Quick Roundup 35

Monday, March 20, 2006

Will the "Forward Strategy" get crucified?

There is a case in Afghanistan of a former Moslem (who converted to Christianity) who faces execution because apostasy is a violation of Islamic law. I agree with Mike N. that Bush's focus on spreading "democracy" is a mistake that risks allowing these nations to become theocratic dictatorships very easily.

If we are going to conquer territory in the Middle East with the purpose of establishing free, friendly nations, we must be prepared to run them for as long as it takes for them to become accustomed to government that recognizes and protects individual rights.

I do not advocate any religion, but if this man wishes to convert to Christianity, then it is his right to do so. This neither picks anyone's pocket or breaks anyone's leg, as Thomas Jefferson might have put it. Conversely, there is no such thing as the "right" of anyone to murder another human being over his choice of religions.

Carnival of the Recipes

Richmond over at One for the Road... has done a very nice job with this week's Carnival of the Recipes, and seems very enthusiastic about the chili recipe I posted last week. I would have to say that I am at least as eager to try her Eggs Benedict Wyoming Style, which incorporates wild asparagus. Although I'll have to settle for store-bought asparagus here in H-Town, I am sure this will still be very good!

I also thank my friend Martin Lindeskog for "naturalizing" my recipe into his own carnival of the Danish Recipes. I look forward to learning about some interesting pepper substitutions as his crop matures this year and he experiments with the dish. (I wonder. Is it now "Danish Chili Van Horn"?)


And speaking of Martin, he has a quick post on the progress of his business venture.

Sunshine Week

In today's Houston Chronicle was this silly editorial about "Sunshine Week".

They call it "Sunshine Week," an annual effort by members of the American Society of Newspaper Editors to demonstrate the importance of open government.

It expresses a happy ideal. The reality is partly cloudy.

The Chronicle participated by checking on the salaries and benefits of public school superintendents.
A quick scan through the rest of the article revealed that no, Rick Casey had no epiphany about the absurdity of his employer's form of participation. He merely did as I expected, and wasted an entire column discussing salaries.

I would have been far more impressed with a comparison of a typical public school to a private one, such as the Van Damme Academy, followed by a pointed question like, "Why does our government confiscate money from everyone, parent or not, to fund a huge, inefficient bureaucracy that runs schools that are often worse than useless?"

Alas, it was not to be. As Casey himself says, but for the wrong reason, in the title to his column: "Sunshine Week? No, partly cloudy." And that would be putting it charitably.

Mike N. has more to say about "Sunshine Week".

The Great Satan Made Them Do It

Or: "How the left, which shares the Islamists' moral appraisal of the United States, uses moral relativism tactically."

This disgusting bit of solidarity with the enemy I encountered over at RealClear Politics makes the obscene and astoundingly evasive argument that if Iran makes a bomb, it's all America's fault!
Again, what would you do? The United States says it is at war, you are the enemy, and it will strike first if it decides that is in its national interest. But that is not likely to happen if you have nuclear weapons.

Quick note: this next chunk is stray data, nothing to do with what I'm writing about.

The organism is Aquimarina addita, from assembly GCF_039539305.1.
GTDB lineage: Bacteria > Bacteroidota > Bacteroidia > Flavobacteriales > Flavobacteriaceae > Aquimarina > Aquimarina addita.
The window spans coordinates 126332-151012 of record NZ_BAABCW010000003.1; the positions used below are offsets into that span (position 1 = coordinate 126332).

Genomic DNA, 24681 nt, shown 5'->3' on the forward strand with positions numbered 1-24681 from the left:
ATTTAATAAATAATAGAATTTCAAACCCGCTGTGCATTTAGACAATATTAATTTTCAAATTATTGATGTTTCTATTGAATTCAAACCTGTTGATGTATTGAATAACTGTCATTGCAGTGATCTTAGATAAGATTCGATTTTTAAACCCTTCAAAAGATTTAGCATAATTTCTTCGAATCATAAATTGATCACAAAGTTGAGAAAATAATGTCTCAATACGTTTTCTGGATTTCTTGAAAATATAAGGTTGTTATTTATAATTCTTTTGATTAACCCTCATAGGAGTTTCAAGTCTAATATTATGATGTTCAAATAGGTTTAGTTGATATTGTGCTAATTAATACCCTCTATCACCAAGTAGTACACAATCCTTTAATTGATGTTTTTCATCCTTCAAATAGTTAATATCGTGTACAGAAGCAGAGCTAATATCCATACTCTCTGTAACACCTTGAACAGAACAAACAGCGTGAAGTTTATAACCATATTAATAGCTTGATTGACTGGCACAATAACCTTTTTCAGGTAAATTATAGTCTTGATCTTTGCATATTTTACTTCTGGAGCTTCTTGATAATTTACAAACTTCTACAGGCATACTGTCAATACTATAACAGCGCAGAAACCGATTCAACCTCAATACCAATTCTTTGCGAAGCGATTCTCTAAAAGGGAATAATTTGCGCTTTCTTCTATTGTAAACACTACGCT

Never mind that Iran was the first state in the Middle East to expropriate Western oil properties. Or that it committed an act of war with its 1979 attack on the American embassy. Or that it has a long history of aiding and abetting terrorism against the West. Never mind that any and all of these are sufficient reason for America to label Iran as an enemy. No. Iran is just like us, and wouldn't you act in your own self-defense?

But near the end of the essay, we see whose side Richard Reeves is on and who he's rooting for, very nicely summed up.
What other people want is what we have, "things." Things like cars and iPods, clean water and good health. And they want us to leave them alone or treat them as grown-ups.

We are drowning in our own hype. If God really made us so much better than other people, we would have been able to beat the South Koreans and Mexicans in the opening rounds of the World Baseball Classic last week.
Or even the Iranians in the 1998 World Cup. How's that for an omen, Mr. Reeves? Now, please. Pack your bags and move to the winning side. We "losers", who really do want the mullahs to leave us alone, have a wobbly President to attend to before the possibility of preventive air strikes becomes a thing of the past.

Actually, now that I think of it, that last line is almost Lakoffian, in that Reeves frames his nastiness in theocratic lingo. That, like his moral relativism, is just a ruse designed to put his readers asleep to the fact that Iran is, in fact, very different from the United States, and that its attempts to acquire a nuclear arsenal have nothing to do with self-defense, or with fear of a country that is only defending itself.

French Students Protest Against Reality

Thomas Sowell has a very good piece on the most recent round of rioting in France (this one by French students) over at RealClear Politics.
Student riots in Paris remind us that education at elite academic institutions is not enough to teach either higher morals or basic economics. Not on their side of the Atlantic or on ours.

Why are students at the Sorbonne and other distinguished institutions out trashing the streets and attacking the police? Because they want privileges in the name of rights, and are too ignorant of economics to realize that those privileges cost them jobs.
Voting Rights for Felons?!?!

Another article I encountered at RealClear Politics makes an excellent point on the latest crusade by the left against punishing criminals.
The proposed felon voting rights legislation is a one-size-fits-all solution for a situation that is anything but one size. Do we really want, for example, the guys who were in the Stop Snitching DVD to leave prison and vote in a tight race for Baltimore state's attorney that pits a candidate who wants to keep witness intimidation a felony against one who wants to make it a misdemeanor?